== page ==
“I have reached out to the trustees of the Sand Run Church and to date, I have not heard back from them,” Perkins reported. “I anticipate I will hear back from them, and we will move forward when that information is received.”

Stankus asked if BOE members wanted to go ahead and approve the sale of the building near the Sand Run Church as discussed in previous meetings, with the least amount Upshur County Schools could sell the property to the Church, “so they do not have to keep bringing it up on the agenda.”

Upshur BOE President Dr. Tammy Samples told Stankus she felt the BOE would rather wait to approve the matter once Perkins spoke with the trustees.

In other business, Samples questioned how rising gasoline price increases would be accounted for in the current fiscal year budget. Perkins said there would a journal entry budget change that will come through.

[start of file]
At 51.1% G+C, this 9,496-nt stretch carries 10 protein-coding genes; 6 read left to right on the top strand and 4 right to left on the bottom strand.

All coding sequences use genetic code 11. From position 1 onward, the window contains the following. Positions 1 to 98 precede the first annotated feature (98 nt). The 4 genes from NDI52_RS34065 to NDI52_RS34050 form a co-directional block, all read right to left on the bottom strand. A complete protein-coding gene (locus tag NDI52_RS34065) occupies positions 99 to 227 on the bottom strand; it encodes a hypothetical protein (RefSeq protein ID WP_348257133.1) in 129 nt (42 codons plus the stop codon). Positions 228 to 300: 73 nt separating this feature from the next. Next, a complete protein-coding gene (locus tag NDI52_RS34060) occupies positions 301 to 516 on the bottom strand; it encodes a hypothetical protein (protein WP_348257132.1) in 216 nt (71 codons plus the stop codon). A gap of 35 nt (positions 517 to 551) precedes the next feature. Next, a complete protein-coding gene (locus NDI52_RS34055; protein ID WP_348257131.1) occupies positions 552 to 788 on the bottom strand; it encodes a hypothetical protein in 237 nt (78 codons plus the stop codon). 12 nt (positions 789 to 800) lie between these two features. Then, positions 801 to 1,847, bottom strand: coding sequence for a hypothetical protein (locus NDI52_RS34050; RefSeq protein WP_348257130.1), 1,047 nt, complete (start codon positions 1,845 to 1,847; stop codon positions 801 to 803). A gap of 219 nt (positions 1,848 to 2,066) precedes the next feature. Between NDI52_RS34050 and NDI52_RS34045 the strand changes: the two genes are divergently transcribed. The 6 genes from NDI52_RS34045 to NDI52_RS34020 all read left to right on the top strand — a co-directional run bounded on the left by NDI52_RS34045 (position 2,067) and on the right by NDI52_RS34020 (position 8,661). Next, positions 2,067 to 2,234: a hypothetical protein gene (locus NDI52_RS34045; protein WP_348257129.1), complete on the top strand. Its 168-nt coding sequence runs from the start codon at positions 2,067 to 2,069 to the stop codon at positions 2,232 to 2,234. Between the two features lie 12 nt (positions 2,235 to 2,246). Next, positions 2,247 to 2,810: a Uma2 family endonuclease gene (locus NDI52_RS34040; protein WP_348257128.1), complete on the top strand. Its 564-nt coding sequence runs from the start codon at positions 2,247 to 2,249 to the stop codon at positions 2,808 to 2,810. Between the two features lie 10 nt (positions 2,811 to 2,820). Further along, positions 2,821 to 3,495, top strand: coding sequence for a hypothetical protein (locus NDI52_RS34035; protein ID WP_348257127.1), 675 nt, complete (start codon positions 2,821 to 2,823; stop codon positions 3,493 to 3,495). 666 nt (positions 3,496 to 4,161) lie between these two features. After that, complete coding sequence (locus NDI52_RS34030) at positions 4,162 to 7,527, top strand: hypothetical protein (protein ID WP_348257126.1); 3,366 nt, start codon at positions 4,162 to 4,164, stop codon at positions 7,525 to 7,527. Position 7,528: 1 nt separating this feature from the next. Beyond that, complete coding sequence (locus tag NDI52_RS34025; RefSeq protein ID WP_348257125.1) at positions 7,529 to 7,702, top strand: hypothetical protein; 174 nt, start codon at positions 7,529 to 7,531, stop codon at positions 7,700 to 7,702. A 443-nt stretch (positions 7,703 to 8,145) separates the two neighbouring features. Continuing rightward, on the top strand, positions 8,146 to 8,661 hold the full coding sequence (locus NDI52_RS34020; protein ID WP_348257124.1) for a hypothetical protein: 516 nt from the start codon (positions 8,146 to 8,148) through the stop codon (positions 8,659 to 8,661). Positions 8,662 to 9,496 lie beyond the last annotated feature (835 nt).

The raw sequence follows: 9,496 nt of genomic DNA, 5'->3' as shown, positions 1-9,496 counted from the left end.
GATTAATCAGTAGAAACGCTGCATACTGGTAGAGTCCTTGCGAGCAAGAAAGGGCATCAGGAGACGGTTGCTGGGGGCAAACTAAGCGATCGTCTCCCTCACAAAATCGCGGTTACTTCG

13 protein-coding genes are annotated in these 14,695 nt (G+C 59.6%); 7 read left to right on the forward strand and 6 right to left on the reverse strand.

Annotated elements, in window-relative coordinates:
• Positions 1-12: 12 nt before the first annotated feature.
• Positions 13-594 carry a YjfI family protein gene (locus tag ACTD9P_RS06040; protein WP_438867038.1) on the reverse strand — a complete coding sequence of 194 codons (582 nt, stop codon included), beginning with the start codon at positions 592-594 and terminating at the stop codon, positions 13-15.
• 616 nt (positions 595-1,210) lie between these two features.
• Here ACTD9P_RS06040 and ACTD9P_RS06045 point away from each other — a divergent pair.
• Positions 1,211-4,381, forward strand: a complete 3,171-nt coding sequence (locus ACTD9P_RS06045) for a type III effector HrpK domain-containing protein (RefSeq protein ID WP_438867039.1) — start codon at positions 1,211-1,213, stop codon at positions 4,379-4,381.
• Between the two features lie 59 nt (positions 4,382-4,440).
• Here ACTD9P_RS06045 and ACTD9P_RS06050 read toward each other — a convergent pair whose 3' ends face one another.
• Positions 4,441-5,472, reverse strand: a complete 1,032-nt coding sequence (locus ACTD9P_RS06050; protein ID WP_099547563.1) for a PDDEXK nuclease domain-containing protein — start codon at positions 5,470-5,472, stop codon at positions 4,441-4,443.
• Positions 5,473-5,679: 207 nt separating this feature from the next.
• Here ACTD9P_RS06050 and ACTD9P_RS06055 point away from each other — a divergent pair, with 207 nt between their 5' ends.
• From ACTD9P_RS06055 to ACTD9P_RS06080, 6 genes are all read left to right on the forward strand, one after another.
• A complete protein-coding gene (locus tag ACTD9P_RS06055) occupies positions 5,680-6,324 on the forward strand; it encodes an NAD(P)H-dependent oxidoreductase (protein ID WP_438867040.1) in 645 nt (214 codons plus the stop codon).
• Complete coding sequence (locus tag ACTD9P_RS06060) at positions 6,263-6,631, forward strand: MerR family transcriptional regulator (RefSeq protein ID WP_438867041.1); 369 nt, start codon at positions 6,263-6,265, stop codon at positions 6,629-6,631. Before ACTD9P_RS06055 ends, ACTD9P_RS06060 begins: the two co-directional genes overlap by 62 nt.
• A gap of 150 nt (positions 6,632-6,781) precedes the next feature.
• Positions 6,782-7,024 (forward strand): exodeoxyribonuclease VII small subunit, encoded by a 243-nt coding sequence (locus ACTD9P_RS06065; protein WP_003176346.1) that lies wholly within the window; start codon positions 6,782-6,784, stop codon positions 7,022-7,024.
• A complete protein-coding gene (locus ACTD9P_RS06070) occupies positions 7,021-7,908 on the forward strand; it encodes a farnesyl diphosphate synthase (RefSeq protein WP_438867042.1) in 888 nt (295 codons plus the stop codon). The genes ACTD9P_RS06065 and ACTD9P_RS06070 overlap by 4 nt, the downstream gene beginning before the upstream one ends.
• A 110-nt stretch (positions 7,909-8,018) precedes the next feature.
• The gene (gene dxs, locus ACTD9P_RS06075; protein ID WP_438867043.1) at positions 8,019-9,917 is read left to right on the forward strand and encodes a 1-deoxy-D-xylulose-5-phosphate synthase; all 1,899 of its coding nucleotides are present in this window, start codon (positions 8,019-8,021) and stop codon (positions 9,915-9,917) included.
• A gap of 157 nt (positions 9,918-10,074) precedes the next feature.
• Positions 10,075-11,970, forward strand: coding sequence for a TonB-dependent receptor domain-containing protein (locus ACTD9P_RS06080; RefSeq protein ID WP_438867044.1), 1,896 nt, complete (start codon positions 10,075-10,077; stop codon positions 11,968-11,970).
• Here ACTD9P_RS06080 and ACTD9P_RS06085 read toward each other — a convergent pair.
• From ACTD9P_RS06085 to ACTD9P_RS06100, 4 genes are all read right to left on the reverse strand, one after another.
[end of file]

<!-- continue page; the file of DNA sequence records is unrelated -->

“We have to make an adjustment, I anticipate,” Perkins said. “This is one of the things we will bring to you for approval. Right now, we are still within our budgeted amount, but it is going to go up.”

Finally, Quentin Oldaker and Kayla Yocum from the Upshur County Schools Technology Department, reported they had started to issue ‘hot spots’ which will allow students to access Wi-Fi when it is not available in their homes.

“We have our request form available online and some of our families are taking advantage of that, which we are happy about,” Yocum said. “We are working to disburse them [according to] their needs. Any families who need those can fill out the form or contact our office and we will work with them in a timely manner to provide those to students who need them while they are on quarantine or to fulfill homework purposes.”

The next regular meeting of the Upshur County Board of Education is scheduled for 7 p.m. Tuesday, March 22 in Buckhannon-Upshur High School auditorium.